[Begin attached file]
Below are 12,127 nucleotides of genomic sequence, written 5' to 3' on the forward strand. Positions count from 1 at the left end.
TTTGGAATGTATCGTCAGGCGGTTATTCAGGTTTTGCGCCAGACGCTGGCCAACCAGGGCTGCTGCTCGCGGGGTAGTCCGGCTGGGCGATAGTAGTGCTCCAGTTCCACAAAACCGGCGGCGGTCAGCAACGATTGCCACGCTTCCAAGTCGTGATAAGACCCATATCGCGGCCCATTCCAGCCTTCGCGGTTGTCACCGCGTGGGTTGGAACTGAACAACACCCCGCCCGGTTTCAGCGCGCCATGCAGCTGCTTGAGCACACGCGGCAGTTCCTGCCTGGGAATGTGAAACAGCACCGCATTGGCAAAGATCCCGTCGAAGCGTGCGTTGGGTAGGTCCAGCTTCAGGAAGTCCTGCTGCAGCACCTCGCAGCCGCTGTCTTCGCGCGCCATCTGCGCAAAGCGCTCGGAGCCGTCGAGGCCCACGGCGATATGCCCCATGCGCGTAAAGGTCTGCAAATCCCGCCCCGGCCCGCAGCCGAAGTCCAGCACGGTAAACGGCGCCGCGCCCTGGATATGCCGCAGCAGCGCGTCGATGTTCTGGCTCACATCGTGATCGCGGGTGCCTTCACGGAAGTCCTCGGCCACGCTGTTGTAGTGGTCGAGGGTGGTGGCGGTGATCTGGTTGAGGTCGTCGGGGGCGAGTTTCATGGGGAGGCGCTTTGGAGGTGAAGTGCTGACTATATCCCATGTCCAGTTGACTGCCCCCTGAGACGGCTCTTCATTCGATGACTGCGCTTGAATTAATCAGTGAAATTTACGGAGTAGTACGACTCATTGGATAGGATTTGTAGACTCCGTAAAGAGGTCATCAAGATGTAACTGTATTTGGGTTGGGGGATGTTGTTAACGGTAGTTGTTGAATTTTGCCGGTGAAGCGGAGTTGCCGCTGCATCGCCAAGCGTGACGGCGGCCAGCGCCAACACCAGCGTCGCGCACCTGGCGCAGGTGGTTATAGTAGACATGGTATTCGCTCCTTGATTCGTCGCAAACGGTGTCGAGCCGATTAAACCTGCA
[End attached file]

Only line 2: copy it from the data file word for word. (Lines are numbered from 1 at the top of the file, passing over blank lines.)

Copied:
TTTGGAATGTATCGTCAGGCGGTTATTCAGGTTTTGCGCCAGACGCTGGCCAACCAGGGCTGCTGCTCGCGGGGTAGTCCGGCTGGGCGATAGTAGTGCTCCAGTTCCACAAAACCGGCGGCGGTCAGCAACGATTGCCACGCTTCCAAGTCGTGATAAGACCCATATCGCGGCCCATTCCAGCCTTCGCGGTTGTCACCGCGTGGGTTGGAACTGAACAACACCCCGCCCGGTTTCAGCGCGCCATGCAGCTGCTTGAGCACACGCGGCAGTTCCTGCCTGGGAATGTGAAACAGCACCGCATTGGCAAAGATCCCGTCGAAGCGTGCGTTGGGTAGGTCCAGCTTCAGGAAGTCCTGCTGCAGCACCTCGCAGCCGCTGTCTTCGCGCGCCATCTGCGCAAAGCGCTCGGAGCCGTCGAGGCCCACGGCGATATGCCCCATGCGCGTAAAGGTCTGCAAATCCCGCCCCGGCCCGCAGCCGAAGTCCAGCACGGTAAACGGCGCCGCGCCCTGGATATGCCGCAGCAGCGCGTCGATGTTCTGGCTCACATCGTGATCGCGGGTGCCTTCACGGAAGTCCTCGGCCACGCTGTTGTAGTGGTCGAGGGTGGTGGCGGTGATCTGGTTGAGGTCGTCGGGGGCGAGTTTCATGGGGAGGCGCTTTGGAGGTGAAGTGCTGACTATATCCCATGTCCAGTTGACTGCCCCCTGAGACGGCTCTTCATTCGATGACTGCGCTTGAATTAATCAGTGAAATTTACGGAGTAGTACGACTCATTGGATAGGATTTGTAGACTCCGTAAAGAGGTCATCAAGATGTAACTGTATTTGGGTTGGGGGATGTTGTTAACGGTAGTTGTTGAATTTTGCCGGTGAAGCGGAGTTGCCGCTGCATCGCCAAGCGTGACGGCGGCCAGCGCCAACACCAGCGTCGCGCACCTGGCGCAGGTGGTTATAGTAGACATGGTATTCGCTCCTTGATTCGTCGCAAACGGTGTCGAGCCGATTAAACCTGCA